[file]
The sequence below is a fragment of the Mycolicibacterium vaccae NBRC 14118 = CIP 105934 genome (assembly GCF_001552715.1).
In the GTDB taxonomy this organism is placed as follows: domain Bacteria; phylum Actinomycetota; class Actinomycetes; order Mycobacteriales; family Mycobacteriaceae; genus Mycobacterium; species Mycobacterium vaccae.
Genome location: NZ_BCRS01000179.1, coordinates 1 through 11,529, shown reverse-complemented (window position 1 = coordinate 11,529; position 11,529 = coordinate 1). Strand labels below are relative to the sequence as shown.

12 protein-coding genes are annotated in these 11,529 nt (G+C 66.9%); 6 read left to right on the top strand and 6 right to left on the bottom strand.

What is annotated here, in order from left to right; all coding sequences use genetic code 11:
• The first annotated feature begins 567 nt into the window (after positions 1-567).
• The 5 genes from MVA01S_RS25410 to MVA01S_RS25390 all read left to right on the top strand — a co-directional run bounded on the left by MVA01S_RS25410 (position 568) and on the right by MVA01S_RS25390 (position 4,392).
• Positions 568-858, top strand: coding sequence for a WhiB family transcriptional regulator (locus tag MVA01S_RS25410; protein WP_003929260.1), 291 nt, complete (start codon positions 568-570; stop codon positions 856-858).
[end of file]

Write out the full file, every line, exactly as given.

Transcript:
The sequence below is a fragment of the Mycolicibacterium vaccae NBRC 14118 = CIP 105934 genome (assembly GCF_001552715.1).
In the GTDB taxonomy this organism is placed as follows: domain Bacteria; phylum Actinomycetota; class Actinomycetes; order Mycobacteriales; family Mycobacteriaceae; genus Mycobacterium; species Mycobacterium vaccae.
Genome location: NZ_BCRS01000179.1, coordinates 1 through 11,529, shown reverse-complemented (window position 1 = coordinate 11,529; position 11,529 = coordinate 1). Strand labels below are relative to the sequence as shown.

12 protein-coding genes are annotated in these 11,529 nt (G+C 66.9%); 6 read left to right on the top strand and 6 right to left on the bottom strand.

What is annotated here, in order from left to right; all coding sequences use genetic code 11:
• The first annotated feature begins 567 nt into the window (after positions 1-567).
• The 5 genes from MVA01S_RS25410 to MVA01S_RS25390 all read left to right on the top strand — a co-directional run bounded on the left by MVA01S_RS25410 (position 568) and on the right by MVA01S_RS25390 (position 4,392).
• Positions 568-858, top strand: coding sequence for a WhiB family transcriptional regulator (locus tag MVA01S_RS25410; protein WP_003929260.1), 291 nt, complete (start codon positions 568-570; stop codon positions 856-858).